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A Sauvignon Score
By Mary Ewing-Mulligan
Sep 6, 2011
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Quivira, Dry Creek Valley (California) Sauvignon Blanc, Fig Tree Vineyard, 2010 ($18):  Because I have been so disappointed in California Sauvignon Blancs in recent vintages -- their sweetness, and a bitterness that seems to come from their high alcohol are my main issues -- I taste them at every opportunity.  Maybe this one will buck the trend, I say to myself as I open each bottle from another winery or another vintage.  And last night I scored:  This Quivira Sauvignon Blanc is dry and crisp and has plenty of delicious, delightful varietal character.

Quivira is a well-respected winery in Dry Creek Valley that farms most of its vineyards using biodynamic practices.  Zinfandel is Quivira’s flagship wine, and that grape occupies 40 percent of the vineyards.  Sauvignon Blanc is Quivira’s number two wine, accounting for 20 percent of the vineyard land; the Fig Tree Vineyard lies at the confluence of Dry Creek and Wine Creek, where the gravelly soil promotes less tropical fruit character in the wine than is typical of Dry Creek Valley.

When I blind-tasted this 2010 Sauvignon Blanc, I thought that it might be a Loire Valley wine, maybe a Sancerre, because of its very high acidity, its strong mineral notes, and its stylistic divergence from mainstream California and New Zealand Sauvignon Blanc wines.  In fact, Quirvira winemaker Hugh Chapelle describes the aroma of his Sauvignon Blanc in this vintage to be “…strikingly similar to the wines of the Loire, with a notable, yet mild, grassiness reminiscent of ‘fresh hay’.”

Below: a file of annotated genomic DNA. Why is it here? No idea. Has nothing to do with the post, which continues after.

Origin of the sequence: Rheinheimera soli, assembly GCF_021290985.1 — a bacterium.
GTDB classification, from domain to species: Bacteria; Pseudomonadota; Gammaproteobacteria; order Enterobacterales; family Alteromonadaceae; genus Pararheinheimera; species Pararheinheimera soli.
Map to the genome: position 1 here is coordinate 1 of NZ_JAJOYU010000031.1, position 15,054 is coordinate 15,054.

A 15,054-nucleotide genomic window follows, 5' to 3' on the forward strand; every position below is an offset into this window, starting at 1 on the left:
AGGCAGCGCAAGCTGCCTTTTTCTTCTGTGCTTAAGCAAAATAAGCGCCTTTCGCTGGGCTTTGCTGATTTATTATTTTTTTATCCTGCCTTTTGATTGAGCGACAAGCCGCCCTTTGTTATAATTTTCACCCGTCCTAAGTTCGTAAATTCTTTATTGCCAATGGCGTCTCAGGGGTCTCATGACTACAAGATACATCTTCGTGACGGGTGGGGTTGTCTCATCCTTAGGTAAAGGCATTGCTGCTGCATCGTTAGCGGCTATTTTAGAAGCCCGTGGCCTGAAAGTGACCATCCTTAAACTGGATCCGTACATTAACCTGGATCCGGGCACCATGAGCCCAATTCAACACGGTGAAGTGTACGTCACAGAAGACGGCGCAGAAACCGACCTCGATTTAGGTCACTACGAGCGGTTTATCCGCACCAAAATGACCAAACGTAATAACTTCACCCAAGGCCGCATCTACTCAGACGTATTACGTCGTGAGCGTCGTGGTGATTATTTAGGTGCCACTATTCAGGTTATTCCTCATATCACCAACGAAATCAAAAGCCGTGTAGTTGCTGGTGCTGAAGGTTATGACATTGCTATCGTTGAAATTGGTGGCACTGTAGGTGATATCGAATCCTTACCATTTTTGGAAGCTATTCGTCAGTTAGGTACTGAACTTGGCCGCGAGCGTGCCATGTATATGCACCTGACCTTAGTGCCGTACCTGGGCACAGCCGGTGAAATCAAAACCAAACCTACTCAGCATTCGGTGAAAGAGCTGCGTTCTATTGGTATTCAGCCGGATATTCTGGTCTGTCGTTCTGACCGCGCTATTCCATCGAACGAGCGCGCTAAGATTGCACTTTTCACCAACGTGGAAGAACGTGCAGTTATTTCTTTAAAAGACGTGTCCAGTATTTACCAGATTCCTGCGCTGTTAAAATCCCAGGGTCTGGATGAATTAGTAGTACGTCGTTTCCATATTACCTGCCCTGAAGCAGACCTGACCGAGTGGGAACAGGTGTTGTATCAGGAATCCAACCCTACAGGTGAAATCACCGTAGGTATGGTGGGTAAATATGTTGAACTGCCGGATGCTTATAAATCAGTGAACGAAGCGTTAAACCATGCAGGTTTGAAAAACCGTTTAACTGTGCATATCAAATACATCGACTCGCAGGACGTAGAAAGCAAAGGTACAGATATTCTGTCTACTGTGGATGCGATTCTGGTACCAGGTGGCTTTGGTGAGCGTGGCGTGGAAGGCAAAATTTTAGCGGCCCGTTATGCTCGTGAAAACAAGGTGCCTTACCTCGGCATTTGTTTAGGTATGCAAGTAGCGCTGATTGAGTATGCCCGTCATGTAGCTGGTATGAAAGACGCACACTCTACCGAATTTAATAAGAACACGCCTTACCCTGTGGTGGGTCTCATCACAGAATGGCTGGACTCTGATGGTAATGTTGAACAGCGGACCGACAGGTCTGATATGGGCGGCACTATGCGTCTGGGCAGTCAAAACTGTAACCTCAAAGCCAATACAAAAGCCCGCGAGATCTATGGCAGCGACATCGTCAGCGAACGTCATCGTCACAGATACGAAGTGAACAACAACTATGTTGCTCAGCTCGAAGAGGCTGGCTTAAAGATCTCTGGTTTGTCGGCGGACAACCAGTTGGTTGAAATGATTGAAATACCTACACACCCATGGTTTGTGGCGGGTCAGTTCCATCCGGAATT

Appropriately for California, this wine also has plenty of fruity aromas and flavors.  The nose is penetrating and suggests--in addition to a chalky minerality and fresh hay--fresh lime, delicate fresh herbs, and a subtle floral note, which Chapelle attributes to the small amount of the very aromatic Musque clone in the wine.  When you taste it, if you have just opened the bottle, you might notice a prickle of CO2, which elevates the perception of acidity, crispness and dryness in the wine.  Flavors of lime, fig, mineral, and herbs are concentrated and so very refreshing.  Surrounding the wine’s steely backbone of high acidity is a silky texture that softens the taste, even as the acidity and crispness hang in there.  The effect is one of richness and leanness in the same wine.  On the finish, you can still taste the minerality, the citrus and the herbal notes.

The utter absence of any toasty or smoky aromas and flavors suggested to me that this wine had fermented in stainless steel.  Actually, some of the juice -- less than 20 percent of it -- fermented in neutral barrels of French oak and acacia wood.  The wood-fermented component probably accounts for the soft element in the wine’s texture, as does the 13.8 percent alcohol, which is low by today’s standards but enough to contribute some richness to the wine.  A staggered harvest, with some grapes picked early and some picked at fuller maturity, probably also contributes both to the richness and the crispness of the wine.  Lack of malolactic fermentation factors into the crisp acidity and vibrancy of flavor.

Serve this wine very cold to accentuate its leanness or less cold to enable its richness.  It’s great with goat cheese and I bet it’s also terrific with a seafood salad with a dressing is not very acidic.  Grilled fish or grilled chicken breasts would also be great accompaniments.

89 Points